10. Thank you for the tips. You have done a wonderful job!

  11. Wow!! Yep--that is what I will do this morn...make bread.Thanks for all your great tips..will definately use them. I also have a bread machine and love it..but there's something about kneading and making it yourself!
    Thanks~~deb in Tn.

  12. bread machines are not a stress reducing method for making bread.
    Make it by hand whack and thump your stress away.

  13. I fully agree with Peppermint Mocha Mama! I have never thought about making bread but yours looks beautiful and the steps make me want to try!! Thank you for sharing.

    Now for a question, you said...
    "You can skip the first rising altogether." Does this mean that even if you use tradiitonal yeast you can just let it rest??

    Just wanted to clarify before I go on my own bread making adventure :)

  14. does high humidity make a difference to the bread making? Want to give it a go but have been too scared after my first failures.
    Wendy - Belize

  15. This bread looks great. Thanks for posting. I tried to make dark bread several times, but it was never the way I wanted it. I found the IKEA bread mix which I love. Always looking for new recipes.

  16. Great tips!! I personally have a bread maker and love it! I have problems with my hands (maybe early arthritis) and kneading is just too difficult for me, so I have the bread maker do all the mixing and kneading for me using the dough cycle. I then take the dough out of the bread maker and shape it into loaves or rolls or whatever I am making. Works the best for me...I do proof the yeast outside the bread maker however instead of just adding all the ingredients in the order the recipe calls for. Thank you for the great tips!!

  17. Peppermint Mocha Mama: I'm so happy that you are inspired! I hope i get to hear how your loaves turn out. =D

    Anonymous with the saddle loaves: I have never gotten saddle loaves - though my raisin bread was a little funny because of the way i formed it and stuffed it in the pan. However, the first thing that comes to mind is that i can't remember ever baking a loaf of bread at any temperature under 400 degrees. Usually it's 400-450 degrees, so i wonder if you would have better results if you raised the temperature.

    Tara Steward: I live less than 100 ft above sea level, so i don't have much experience to draw from for your high altitudes. However, from my reading, i would not expect the altitude to affect your flour use very much. Your humidity will probably have more to do with that. And the humidity may cause your dough to rise much more quickly than expected, so look out for that.

    So happy to see the responses here from you all. Many happy loaves to you!

  18. Wendy in Belize: Sorry i missed your comment a moment ago. Please refer to my response to Tara Steward, above. =D

  19. Kristine,

    If you are using Active Dry (traditional yeast), you must let it rise the full two times. Sorry if that was confusing. The shortened "rest" period only applies if you are using Rapid Rise or Bread Machine yeast. Thanks for asking! I don't want anyone to be confused about that! =D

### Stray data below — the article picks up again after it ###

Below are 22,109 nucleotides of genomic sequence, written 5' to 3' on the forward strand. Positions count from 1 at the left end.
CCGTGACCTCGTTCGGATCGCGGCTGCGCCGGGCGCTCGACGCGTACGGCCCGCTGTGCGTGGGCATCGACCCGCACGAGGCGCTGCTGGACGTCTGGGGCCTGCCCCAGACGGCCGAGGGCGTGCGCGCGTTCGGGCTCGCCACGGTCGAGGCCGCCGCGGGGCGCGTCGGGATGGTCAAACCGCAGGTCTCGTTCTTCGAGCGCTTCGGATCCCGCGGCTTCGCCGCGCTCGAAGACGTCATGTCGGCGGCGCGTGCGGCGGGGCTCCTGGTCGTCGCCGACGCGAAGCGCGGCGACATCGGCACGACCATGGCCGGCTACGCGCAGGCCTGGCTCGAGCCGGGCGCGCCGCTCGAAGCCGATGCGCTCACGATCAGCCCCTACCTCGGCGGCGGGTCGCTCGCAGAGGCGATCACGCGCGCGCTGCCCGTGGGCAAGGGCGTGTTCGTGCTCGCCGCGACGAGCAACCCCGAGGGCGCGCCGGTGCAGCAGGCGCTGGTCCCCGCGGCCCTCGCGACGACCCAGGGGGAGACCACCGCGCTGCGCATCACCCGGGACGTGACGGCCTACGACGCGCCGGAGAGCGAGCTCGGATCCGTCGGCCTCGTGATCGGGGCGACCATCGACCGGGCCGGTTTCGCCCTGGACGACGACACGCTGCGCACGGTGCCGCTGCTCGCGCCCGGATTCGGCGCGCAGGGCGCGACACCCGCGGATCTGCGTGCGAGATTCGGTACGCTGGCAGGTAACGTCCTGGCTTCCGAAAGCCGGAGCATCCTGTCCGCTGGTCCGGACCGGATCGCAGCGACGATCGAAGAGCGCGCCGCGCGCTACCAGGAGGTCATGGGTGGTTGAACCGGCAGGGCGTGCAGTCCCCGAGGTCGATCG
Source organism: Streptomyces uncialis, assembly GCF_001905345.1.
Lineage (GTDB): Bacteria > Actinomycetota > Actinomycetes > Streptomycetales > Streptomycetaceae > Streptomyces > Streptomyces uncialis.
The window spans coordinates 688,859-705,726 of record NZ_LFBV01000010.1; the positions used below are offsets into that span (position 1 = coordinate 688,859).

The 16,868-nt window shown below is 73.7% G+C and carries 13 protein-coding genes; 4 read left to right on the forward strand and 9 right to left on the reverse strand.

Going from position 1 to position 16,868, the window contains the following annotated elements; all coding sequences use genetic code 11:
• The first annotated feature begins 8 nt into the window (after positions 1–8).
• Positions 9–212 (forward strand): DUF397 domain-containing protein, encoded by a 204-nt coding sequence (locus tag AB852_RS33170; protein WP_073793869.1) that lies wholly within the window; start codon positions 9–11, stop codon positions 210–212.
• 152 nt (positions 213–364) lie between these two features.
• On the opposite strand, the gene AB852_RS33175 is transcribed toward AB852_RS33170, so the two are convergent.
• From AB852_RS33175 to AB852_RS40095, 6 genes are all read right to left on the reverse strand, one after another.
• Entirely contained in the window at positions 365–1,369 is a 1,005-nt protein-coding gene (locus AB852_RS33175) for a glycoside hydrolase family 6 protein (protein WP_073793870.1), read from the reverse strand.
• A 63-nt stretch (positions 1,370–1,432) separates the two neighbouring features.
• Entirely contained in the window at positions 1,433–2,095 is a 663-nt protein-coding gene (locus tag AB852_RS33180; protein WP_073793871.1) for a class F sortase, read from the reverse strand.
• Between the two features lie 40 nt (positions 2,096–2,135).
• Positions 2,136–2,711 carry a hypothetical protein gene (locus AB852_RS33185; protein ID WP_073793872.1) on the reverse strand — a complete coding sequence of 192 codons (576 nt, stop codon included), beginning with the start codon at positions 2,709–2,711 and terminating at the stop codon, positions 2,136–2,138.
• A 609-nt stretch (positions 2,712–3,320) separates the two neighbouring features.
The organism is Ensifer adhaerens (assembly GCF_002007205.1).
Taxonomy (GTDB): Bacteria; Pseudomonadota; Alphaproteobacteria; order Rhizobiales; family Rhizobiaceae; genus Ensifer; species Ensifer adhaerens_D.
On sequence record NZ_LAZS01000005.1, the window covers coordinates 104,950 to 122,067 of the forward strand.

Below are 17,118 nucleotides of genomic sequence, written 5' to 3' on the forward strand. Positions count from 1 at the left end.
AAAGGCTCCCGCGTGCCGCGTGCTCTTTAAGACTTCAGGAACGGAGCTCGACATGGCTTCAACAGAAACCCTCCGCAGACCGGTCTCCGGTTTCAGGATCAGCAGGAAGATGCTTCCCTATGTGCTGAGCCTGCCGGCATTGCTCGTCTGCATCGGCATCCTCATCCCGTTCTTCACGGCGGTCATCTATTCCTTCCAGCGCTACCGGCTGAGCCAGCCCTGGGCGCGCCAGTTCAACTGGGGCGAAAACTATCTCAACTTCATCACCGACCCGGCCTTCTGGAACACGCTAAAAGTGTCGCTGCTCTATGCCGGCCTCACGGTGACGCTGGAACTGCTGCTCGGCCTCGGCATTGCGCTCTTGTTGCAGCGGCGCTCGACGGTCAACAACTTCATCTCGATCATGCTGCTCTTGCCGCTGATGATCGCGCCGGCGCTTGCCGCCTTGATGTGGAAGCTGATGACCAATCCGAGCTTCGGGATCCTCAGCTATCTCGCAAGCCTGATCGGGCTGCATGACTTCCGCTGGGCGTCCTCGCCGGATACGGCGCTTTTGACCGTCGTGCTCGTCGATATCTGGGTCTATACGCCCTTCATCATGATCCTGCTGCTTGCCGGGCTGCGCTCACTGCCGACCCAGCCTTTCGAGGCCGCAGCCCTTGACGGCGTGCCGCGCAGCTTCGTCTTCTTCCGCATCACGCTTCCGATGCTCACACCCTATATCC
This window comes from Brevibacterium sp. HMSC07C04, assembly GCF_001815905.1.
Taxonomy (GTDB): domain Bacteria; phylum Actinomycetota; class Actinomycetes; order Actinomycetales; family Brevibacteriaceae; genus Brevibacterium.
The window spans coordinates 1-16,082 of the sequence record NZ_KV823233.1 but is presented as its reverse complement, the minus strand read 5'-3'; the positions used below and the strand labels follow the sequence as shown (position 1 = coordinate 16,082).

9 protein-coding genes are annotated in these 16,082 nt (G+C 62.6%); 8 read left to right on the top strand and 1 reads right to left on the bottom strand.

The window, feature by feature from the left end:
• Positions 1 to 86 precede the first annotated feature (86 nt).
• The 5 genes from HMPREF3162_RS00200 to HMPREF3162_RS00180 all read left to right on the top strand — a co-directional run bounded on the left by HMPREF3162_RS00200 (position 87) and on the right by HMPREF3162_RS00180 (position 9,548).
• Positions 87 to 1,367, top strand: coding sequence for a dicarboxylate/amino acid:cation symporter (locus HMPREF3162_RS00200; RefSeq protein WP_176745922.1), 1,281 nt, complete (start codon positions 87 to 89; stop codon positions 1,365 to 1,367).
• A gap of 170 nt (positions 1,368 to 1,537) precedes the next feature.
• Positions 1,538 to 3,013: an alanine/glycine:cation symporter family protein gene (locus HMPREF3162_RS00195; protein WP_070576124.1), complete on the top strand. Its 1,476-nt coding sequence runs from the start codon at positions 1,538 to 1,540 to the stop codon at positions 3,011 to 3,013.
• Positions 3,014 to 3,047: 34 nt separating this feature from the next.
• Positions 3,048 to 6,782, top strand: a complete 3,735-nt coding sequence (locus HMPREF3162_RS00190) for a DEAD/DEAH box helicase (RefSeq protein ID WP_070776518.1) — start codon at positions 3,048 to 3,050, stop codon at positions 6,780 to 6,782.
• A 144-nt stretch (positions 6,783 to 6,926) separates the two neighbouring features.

20. I have been making bread for my family for years from an old family recipe. The recipe came from my husband's grandmother and she made all her bread into loaves. I have made the loaves, but my family of 3 kids and spouses and 9 grandchildren prefer the buns I make out of the dough. I have recently had a little problem in that someone, friend of family member wants the recipe. I am trying to keep it within the family, pass it down to generations below below me, since it is an old family recipe. It IS a family icon and I want to preserve that. Is that selfish?

  21. Great tips. I would also put in a plug for using good bread flour. King Arthur's unbleached bread flour is wonderful and it will improve the flavor and texture of your yeast breads. (I made pizza crust, sweet rolls and French breads from all-purpose flour for years...never again.)

    If you want a soft top on your bread or rolls, here's a tip shared with me by an avid baker: when the bread comes out of the oven, have a little half and half or milk on hand to brush on with a pastry brush. You can then slather the top with butter if you want it buttery as well. The milk trick is wonderful on sweet rolls, Parker House rolls, sandwich buns, and plain or cinnamon swirl breads...just don't use it on crusty breads like French, Italian or Ciabattas.

    Happy baking!


  22. Anonymous with the age old recipe:
    I must defer this question to Psalm 139:23-24.

    “Search me, O God, and know my heart; Try me, and know my anxieties; And see if there is any wicked way in me, And lead me in the way everlasting.”


  23. I'm still confused... If using the rapid rise yeast, don't you still have to let it rise after it "naps"?

  24. I would also like to add, thanks for the temperature tips. I have my grandmothers recipe to make 10 loaves at a time(everybody always wants some) and I use the rapid rise but let it rise twice. Don't know if I have to but gram always did. Of course, she used the yeast brick. It is still delicious and comes out great. I also make innamon rolls like you did with the cinnamon bread. Just roll up jellyroll fashion and slice 1inch rolls and let rise once. Bake about 15 minutes.